This summer’s drought affected crop yields statewide forcing many farmers to try something new. More and more farmers are taking an interest in planting cover crops, which improve water quality.
Wayne Breitenfeldt farms 400 acres just east of Wausau. He's one of many farmers who planted cover crops this year for the first time. Seventy acres of radishes now occupy the highly erodible sections of his corn fields. He says they're supposed to absorb nitrogen from the soil working as a kind of miracle grow next spring for his corn. More importantly Breitenfeldt says they will help maintain the soil the corn will be planted in, “The soil erosion, that’s the main concern for me is just being better stewards of the land and holding onto the nutrients we have in our soil and not letting them leach down into the, the waterways.”
The National Resources Conservation Service offered an incentive for farmers to plant cover crops this year but didn’t anticipate the program being so successful. The agency estimates more than 30,000 acres of cover crops will be planted this fall in Wisconsin. That’s compared to about 5000 acres last year. According to agronomist Terry Kelley those cover crops could have a big impact next spring, “And it depends on the landscape, the slope of the land, and different types of soils, but planting a cover crop, for example where corn silage was taken up or removed, um it really ended up cutting soil loss roughly by 30 to 40 percent as they go into the spring.”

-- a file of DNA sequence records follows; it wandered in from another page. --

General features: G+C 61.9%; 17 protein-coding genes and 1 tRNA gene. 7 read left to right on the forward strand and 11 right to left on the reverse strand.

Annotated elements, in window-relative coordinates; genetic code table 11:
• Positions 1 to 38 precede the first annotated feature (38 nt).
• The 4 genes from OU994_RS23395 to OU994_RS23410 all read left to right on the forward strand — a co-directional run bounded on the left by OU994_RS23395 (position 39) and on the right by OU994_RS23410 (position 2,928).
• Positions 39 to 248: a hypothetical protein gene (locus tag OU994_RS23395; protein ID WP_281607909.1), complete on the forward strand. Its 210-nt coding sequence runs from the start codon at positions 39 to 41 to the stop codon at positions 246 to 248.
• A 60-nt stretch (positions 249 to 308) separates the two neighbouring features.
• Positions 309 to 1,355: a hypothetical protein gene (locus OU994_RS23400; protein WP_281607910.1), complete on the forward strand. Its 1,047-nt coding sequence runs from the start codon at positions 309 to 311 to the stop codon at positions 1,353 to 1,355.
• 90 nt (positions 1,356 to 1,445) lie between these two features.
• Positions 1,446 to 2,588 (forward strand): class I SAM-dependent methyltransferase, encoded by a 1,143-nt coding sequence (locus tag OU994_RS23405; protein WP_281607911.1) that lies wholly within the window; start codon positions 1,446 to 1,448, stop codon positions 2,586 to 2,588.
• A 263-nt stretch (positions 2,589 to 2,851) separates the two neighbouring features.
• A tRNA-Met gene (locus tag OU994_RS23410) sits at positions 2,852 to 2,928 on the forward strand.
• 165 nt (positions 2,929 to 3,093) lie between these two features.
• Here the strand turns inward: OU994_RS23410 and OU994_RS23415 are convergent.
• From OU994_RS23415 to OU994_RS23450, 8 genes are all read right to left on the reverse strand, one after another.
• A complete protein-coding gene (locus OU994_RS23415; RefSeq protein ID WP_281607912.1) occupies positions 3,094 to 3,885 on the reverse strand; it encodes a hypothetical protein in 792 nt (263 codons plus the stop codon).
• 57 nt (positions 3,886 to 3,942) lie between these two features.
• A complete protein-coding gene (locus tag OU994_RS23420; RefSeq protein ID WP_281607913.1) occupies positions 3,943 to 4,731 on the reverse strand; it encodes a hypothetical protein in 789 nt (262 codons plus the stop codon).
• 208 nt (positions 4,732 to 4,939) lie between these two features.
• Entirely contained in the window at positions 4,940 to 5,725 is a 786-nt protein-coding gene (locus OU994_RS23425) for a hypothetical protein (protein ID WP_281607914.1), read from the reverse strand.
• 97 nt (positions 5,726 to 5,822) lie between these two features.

Kelley says many farmers also planted cover crops for livestock to graze on because of the high cost of feed.